Today's guest post is written by Joseph Ross, and has been adapted from JosephRoss.net. His bio follows.
If there are such things as sacred spaces, the United States Holocaust Memorial Museum is one of them. From the moment one enters, there sits an unusual quiet. To enter the museum’s galleries, you are given an identity card bearing the history of a person who entered one of the camps. You are ushered into an elevator, which echoes those of the camps. In various places, you walk through startlingly common things: a sea of shoes left by those killed in the camps, a train car which took Jews and others to the camps. You view actual concentration camp shirts marked with the yellow star, for Jews, the pink triangle, for gays, and various other emblems to distinguish the Nazi’s murderous categories.
My experience there is unlike that at any other museum. There often exists a kind of reverence. You touch the wood of a train car that once held so much suffering. You view actual shoes left by those going to the gas chambers. There is not the typical “tourist place” chatter. In moments like these, one is only left with silence.
Wednesday, there was a shooting in this very space. Of course, there are shootings everyday in America. People are killed daily in liquor stores, on street corners, in churches, mosques, and synagogues, even. While we rarely hear of murder in a museum, we cannot really be surprised.
A couple of years ago, I went to a lecture series at the Holocaust Museum, about the situation in Darfur. One warm summer evening during the lecture series, they showed slides on one of the outside walls of the Museum, all images from Darfur. It showed people’s faces mostly: the elderly, children, lots of smiles, some sorrows, kids playing games, all the human reality one would expect. A few of us stood on the sidewalk below and watched, transfixed. It was during this slide show, and prompted by the lectures, that I sought to give voice to some of what I learned. This resulted in a series of five poems called The Darfur Poems. Unconsciously, I found myself writing in the voice of one who washes and prepares dead bodies in a camp in Darfur. I was trying to find a way out of my own silence, in the face of suffering.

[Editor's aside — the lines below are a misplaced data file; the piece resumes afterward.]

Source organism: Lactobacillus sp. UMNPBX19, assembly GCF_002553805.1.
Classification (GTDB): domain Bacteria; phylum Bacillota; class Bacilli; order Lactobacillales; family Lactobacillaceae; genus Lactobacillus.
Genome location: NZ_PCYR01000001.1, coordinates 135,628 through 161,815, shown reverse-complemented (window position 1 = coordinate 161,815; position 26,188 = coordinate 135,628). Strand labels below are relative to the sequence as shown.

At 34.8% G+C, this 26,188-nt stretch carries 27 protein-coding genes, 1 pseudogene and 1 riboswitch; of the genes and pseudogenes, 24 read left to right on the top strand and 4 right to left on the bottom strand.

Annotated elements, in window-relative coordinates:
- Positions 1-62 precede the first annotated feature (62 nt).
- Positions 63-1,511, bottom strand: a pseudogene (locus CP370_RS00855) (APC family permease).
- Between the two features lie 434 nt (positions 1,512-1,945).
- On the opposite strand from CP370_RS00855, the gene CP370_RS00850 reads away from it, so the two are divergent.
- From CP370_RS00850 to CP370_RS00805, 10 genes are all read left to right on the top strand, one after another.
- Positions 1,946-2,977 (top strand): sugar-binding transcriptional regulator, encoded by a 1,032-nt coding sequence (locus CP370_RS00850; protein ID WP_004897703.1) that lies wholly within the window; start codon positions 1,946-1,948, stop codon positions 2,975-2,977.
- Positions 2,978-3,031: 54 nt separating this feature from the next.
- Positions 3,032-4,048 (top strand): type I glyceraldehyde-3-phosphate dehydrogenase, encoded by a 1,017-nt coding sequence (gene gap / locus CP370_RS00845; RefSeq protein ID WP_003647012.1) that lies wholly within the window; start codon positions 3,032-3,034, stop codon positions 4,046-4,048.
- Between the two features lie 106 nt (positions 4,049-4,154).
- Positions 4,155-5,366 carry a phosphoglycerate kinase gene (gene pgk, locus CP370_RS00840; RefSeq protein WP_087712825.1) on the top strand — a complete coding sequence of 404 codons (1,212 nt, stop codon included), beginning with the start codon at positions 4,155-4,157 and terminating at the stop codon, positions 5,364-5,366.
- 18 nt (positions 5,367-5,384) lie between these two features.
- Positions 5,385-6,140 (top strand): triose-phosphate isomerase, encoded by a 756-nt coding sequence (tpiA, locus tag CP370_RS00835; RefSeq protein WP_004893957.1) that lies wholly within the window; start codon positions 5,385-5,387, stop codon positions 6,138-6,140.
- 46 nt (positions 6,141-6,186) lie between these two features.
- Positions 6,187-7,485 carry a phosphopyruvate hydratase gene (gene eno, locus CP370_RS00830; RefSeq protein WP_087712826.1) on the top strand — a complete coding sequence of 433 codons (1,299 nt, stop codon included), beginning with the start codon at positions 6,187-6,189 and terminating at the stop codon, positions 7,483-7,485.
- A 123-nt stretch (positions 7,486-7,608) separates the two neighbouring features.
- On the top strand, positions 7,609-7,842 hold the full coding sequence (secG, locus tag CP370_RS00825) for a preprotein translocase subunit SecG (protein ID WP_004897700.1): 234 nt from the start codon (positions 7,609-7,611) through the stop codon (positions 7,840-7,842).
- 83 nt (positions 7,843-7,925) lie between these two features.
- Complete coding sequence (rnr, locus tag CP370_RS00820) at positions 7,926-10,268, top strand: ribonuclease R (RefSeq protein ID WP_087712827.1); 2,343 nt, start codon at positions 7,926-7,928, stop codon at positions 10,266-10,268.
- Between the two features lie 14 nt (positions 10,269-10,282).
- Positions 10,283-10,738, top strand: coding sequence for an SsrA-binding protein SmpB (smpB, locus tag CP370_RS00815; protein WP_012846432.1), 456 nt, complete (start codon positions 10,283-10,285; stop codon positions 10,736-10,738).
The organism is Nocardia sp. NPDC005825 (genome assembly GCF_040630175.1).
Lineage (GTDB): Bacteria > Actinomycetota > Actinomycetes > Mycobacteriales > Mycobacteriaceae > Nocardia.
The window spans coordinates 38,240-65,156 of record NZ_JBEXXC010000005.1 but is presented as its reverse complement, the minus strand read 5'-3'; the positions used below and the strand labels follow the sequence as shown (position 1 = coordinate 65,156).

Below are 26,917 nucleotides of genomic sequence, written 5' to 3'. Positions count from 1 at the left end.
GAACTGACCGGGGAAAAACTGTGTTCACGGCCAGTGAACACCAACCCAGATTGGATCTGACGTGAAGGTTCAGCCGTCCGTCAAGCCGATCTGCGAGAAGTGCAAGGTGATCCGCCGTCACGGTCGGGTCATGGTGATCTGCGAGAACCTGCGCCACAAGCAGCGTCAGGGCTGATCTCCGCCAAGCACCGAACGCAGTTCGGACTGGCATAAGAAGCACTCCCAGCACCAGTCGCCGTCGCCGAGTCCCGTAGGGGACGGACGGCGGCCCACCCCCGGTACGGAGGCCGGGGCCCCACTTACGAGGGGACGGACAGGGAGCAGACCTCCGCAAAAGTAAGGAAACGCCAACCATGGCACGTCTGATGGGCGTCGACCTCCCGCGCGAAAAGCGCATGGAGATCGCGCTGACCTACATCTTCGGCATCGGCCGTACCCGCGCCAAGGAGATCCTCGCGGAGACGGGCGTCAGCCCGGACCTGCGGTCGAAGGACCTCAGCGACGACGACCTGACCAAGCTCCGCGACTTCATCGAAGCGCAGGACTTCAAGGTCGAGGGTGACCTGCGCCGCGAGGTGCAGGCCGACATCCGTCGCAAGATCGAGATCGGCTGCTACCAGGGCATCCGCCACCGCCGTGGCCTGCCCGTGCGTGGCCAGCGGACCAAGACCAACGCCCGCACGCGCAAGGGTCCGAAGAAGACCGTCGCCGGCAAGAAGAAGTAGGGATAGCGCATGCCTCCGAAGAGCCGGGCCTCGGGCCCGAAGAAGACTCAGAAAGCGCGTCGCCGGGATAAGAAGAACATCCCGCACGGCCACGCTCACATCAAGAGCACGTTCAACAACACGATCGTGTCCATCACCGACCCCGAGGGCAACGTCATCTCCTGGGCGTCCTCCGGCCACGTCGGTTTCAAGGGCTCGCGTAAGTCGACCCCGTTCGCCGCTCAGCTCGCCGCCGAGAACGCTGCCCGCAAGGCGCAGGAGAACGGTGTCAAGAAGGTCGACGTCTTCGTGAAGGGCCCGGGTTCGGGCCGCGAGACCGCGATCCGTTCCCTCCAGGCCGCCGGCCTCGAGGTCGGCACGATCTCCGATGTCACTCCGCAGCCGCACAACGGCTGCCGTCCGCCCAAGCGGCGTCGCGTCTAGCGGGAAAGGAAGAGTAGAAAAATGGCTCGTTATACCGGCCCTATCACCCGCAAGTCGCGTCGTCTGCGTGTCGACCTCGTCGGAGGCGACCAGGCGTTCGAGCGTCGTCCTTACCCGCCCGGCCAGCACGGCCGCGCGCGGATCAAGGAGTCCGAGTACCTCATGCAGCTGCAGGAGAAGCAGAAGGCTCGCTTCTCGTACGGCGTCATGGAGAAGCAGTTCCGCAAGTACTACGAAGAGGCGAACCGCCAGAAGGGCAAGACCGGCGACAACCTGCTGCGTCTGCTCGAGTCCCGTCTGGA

There is so much hatred in America, the world. There is so much misunderstanding and even at times, a deliberate desire not to understand others. There is also, of course, such easy and self-righteous access to guns that we can never be surprised by violence in this country. Not even violence in a place that seeks to say: “Never Again.”
Even we poets may be stunned to silence for a time. Yet we must work to give voice to the love that lives beneath our shocked silence. It is that voice which is truly sacred.
Joseph Ross is a poet whose work has appeared in many anthologies and journals including Poetic Voices Without Borders 1 and 2, Come Together-Imagine Peace, Poet Lore, Beltway Poetry Quarterly and The Potomac Journal. He co-edited Cut Loose the Body: An Anthology of Poems on Torture. He will be teaching in the College Writing Program at American University beginning in August 2009. His writing can be found at JosephRoss.net.